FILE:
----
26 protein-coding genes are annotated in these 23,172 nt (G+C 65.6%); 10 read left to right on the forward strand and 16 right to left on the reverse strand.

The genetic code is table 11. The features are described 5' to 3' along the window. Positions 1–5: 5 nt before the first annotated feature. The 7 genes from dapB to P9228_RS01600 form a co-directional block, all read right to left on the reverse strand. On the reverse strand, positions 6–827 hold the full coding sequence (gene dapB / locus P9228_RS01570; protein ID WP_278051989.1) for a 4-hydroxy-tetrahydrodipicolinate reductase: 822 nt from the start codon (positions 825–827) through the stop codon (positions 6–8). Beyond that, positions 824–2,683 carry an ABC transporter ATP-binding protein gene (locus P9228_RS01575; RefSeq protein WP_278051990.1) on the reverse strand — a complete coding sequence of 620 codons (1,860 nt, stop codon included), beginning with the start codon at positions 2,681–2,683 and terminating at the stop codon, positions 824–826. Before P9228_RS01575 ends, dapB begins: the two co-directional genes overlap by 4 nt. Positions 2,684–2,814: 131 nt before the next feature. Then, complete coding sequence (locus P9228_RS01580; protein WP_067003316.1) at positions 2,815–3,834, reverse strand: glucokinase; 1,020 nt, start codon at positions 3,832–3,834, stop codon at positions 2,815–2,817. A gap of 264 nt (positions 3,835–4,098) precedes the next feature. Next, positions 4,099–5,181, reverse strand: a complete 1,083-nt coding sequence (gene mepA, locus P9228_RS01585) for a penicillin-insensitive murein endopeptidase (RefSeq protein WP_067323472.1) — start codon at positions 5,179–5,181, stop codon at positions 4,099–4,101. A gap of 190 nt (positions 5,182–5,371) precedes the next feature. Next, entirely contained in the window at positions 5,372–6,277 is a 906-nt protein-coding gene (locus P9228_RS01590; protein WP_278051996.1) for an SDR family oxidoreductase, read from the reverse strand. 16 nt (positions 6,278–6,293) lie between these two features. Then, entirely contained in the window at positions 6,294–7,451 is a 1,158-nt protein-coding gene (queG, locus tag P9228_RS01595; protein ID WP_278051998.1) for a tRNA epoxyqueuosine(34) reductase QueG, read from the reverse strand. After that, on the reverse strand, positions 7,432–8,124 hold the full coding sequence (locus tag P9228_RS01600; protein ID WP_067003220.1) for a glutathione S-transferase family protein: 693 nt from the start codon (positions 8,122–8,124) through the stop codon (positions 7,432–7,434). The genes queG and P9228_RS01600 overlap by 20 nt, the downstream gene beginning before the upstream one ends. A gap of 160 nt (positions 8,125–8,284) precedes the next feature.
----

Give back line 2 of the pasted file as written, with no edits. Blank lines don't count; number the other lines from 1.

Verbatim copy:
The genetic code is table 11. The features are described 5' to 3' along the window. Positions 1–5: 5 nt before the first annotated feature. The 7 genes from dapB to P9228_RS01600 form a co-directional block, all read right to left on the reverse strand. On the reverse strand, positions 6–827 hold the full coding sequence (gene dapB / locus P9228_RS01570; protein ID WP_278051989.1) for a 4-hydroxy-tetrahydrodipicolinate reductase: 822 nt from the start codon (positions 825–827) through the stop codon (positions 6–8). Beyond that, positions 824–2,683 carry an ABC transporter ATP-binding protein gene (locus P9228_RS01575; RefSeq protein WP_278051990.1) on the reverse strand — a complete coding sequence of 620 codons (1,860 nt, stop codon included), beginning with the start codon at positions 2,681–2,683 and terminating at the stop codon, positions 824–826. Before P9228_RS01575 ends, dapB begins: the two co-directional genes overlap by 4 nt. Positions 2,684–2,814: 131 nt before the next feature. Then, complete coding sequence (locus P9228_RS01580; protein WP_067003316.1) at positions 2,815–3,834, reverse strand: glucokinase; 1,020 nt, start codon at positions 3,832–3,834, stop codon at positions 2,815–2,817. A gap of 264 nt (positions 3,835–4,098) precedes the next feature. Next, positions 4,099–5,181, reverse strand: a complete 1,083-nt coding sequence (gene mepA, locus P9228_RS01585) for a penicillin-insensitive murein endopeptidase (RefSeq protein WP_067323472.1) — start codon at positions 5,179–5,181, stop codon at positions 4,099–4,101. A gap of 190 nt (positions 5,182–5,371) precedes the next feature. Next, entirely contained in the window at positions 5,372–6,277 is a 906-nt protein-coding gene (locus P9228_RS01590; protein WP_278051996.1) for an SDR family oxidoreductase, read from the reverse strand. 16 nt (positions 6,278–6,293) lie between these two features. Then, entirely contained in the window at positions 6,294–7,451 is a 1,158-nt protein-coding gene (queG, locus tag P9228_RS01595; protein ID WP_278051998.1) for a tRNA epoxyqueuosine(34) reductase QueG, read from the reverse strand. After that, on the reverse strand, positions 7,432–8,124 hold the full coding sequence (locus tag P9228_RS01600; protein ID WP_067003220.1) for a glutathione S-transferase family protein: 693 nt from the start codon (positions 8,122–8,124) through the stop codon (positions 7,432–7,434). The genes queG and P9228_RS01600 overlap by 20 nt, the downstream gene beginning before the upstream one ends. A gap of 160 nt (positions 8,125–8,284) precedes the next feature.